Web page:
Health Benefit: Beets boost endurance
Want to run faster and longer? Drinking beetroot juice improves cardiorespiratory endurance and increases overall cardiovascular efficiency, according to a 2017 meta-analysis published in Nutrients.The performance boost is thought to be from the nitrates found in the root. The study authors hypothesized that it may lessen the effects of hypoxia in the blood, which can negatively impact athletic performance.
Health Benefit: Beets may reduce dementia risk
Beets produce nitric acid, which helps increase blood flow throughout your body, including to your brain. Eating beets has been linked to improved mental functioning, especially as people age, Dewitt says. A study on people over 70 published in Nitric Oxide showed that after eating a high-nitrate breakfast that included beet juice, the subjects had more blood flow to the white matter of their frontal lobes compared with eating a low-nitrate breakfast.
Health Benefit: Beets combat constipation
Fiber helps keep your digestive system running smoothly (along with doing other good things for your body), and one of the many health benefits of beets is that they are chock full of it, Fitzgibbon says. With nearly 4 grams of fiber per serving, eating beets regularly can help keep you regular in the bathroom, she says. You should aim to get roughly 25 to 30 grams of fiber daily (fiber recommendations vary with age and gender), although on average people don’t eat enough fiber—less than 12 grams a day.
Head’s up: Beets discolor your stool
Going to the bathroom after eating beets can be quite alarming if you’re not prepared, Fitzgibbon warns. This is because they can turn your poop and/or pee a fairly shocking shade of red. There’s nothing wrong—it’s not blood as many panicked people have assumed—and it doesn’t hurt you. You should find the effect disappears after a day or so, she says. (Now that you know all of the health benefits of beets, check out the 50 healthiest foods you can buy at the supermarket.)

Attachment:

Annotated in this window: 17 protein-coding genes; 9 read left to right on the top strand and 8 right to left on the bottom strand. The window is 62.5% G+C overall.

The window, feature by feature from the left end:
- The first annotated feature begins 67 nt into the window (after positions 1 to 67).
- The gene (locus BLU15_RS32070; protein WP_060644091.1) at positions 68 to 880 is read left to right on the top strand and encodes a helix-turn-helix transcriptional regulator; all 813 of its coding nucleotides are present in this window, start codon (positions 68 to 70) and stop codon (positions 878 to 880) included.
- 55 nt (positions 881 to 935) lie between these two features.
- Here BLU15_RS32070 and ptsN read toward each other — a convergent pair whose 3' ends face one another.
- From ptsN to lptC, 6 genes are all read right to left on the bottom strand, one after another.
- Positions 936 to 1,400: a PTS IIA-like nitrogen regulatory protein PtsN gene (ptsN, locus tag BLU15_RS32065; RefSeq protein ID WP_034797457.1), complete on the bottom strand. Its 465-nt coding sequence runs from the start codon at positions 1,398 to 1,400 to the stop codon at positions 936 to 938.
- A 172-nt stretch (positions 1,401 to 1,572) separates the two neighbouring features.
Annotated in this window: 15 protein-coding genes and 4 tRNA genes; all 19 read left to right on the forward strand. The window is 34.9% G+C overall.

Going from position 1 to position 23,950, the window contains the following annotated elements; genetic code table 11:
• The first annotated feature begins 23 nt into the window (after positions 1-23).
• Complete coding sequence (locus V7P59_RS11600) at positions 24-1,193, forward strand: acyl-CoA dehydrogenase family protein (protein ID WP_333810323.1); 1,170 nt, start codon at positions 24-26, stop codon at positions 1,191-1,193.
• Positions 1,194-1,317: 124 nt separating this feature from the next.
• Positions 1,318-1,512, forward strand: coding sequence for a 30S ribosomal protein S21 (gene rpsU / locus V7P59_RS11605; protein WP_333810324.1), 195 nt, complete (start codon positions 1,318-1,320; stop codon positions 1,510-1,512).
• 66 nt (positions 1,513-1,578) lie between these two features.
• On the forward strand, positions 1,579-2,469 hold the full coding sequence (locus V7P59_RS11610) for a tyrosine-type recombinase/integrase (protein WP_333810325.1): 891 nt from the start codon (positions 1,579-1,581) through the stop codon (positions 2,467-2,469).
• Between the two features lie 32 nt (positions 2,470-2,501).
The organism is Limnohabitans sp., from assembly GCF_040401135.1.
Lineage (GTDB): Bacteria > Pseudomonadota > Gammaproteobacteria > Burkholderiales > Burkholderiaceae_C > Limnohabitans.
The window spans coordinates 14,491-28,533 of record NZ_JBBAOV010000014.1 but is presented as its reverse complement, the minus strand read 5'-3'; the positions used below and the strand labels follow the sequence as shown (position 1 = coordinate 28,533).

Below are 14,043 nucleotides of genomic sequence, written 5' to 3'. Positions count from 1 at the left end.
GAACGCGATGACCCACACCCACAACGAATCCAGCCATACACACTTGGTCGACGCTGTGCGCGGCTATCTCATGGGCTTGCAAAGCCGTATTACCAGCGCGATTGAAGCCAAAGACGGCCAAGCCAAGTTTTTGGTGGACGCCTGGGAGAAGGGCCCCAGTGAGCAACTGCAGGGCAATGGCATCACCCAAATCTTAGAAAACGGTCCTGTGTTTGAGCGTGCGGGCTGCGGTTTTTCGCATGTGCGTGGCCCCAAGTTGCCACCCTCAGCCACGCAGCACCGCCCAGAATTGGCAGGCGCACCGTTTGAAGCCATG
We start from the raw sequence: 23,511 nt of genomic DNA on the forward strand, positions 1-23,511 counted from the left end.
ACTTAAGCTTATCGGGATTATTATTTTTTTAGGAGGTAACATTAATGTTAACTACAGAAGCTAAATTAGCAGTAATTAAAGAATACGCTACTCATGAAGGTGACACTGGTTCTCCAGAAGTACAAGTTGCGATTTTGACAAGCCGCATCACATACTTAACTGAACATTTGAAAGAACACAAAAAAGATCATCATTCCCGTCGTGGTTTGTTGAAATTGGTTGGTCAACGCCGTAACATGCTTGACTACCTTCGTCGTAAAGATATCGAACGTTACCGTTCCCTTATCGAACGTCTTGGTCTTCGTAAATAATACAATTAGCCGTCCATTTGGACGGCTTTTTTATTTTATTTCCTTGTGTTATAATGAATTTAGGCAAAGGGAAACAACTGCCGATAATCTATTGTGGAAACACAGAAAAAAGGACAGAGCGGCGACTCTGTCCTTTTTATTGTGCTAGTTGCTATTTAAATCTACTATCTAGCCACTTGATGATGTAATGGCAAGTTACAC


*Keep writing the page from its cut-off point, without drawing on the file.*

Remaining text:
Health Risk: Beets contribute to kidney stones
Despite all these health benefits of beets, there is a risk to people susceptible to certain types of kidney stones, Dr. Ramin says. Beets, particularly when concentrated into powder or juice, contain high levels of oxalate, a compound that contributes to the production and growth of oxalate-containing kidney stones, he explains. If you’ve had problems with kidney stones in the past or have reason to suspect you are at risk for them, talk to your doctor about your diet, he adds. (Make sure you read up on other “healthy” foods that can actually harm you.)
- Molecules: “Red Beetroot and Betalains as Cancer Chemopreventative Agents”
- Jennifer Fitzgibbon, RD, a registered oncology dietitian at Stony Brook Cancer Center
- Hypertension: “Acute blood pressure lowering, vasoprotective, and antiplatelet properties of dietary nitrate via bioconversion to nitrite.”
- Tiffany DeWitt, RD, a registered dietitian at Abbott
- Nutrients: “Effects of Beetroot Juice Supplementation on Cardiorespiratory Endurance in Athletes. A Systematic Review”
- Nitric Oxide: “Acute effect of a high nitrate diet on brain perfusion in older adults”
- Adam Ramin, MD, surgeon and medical director of Urology Cancer Specialists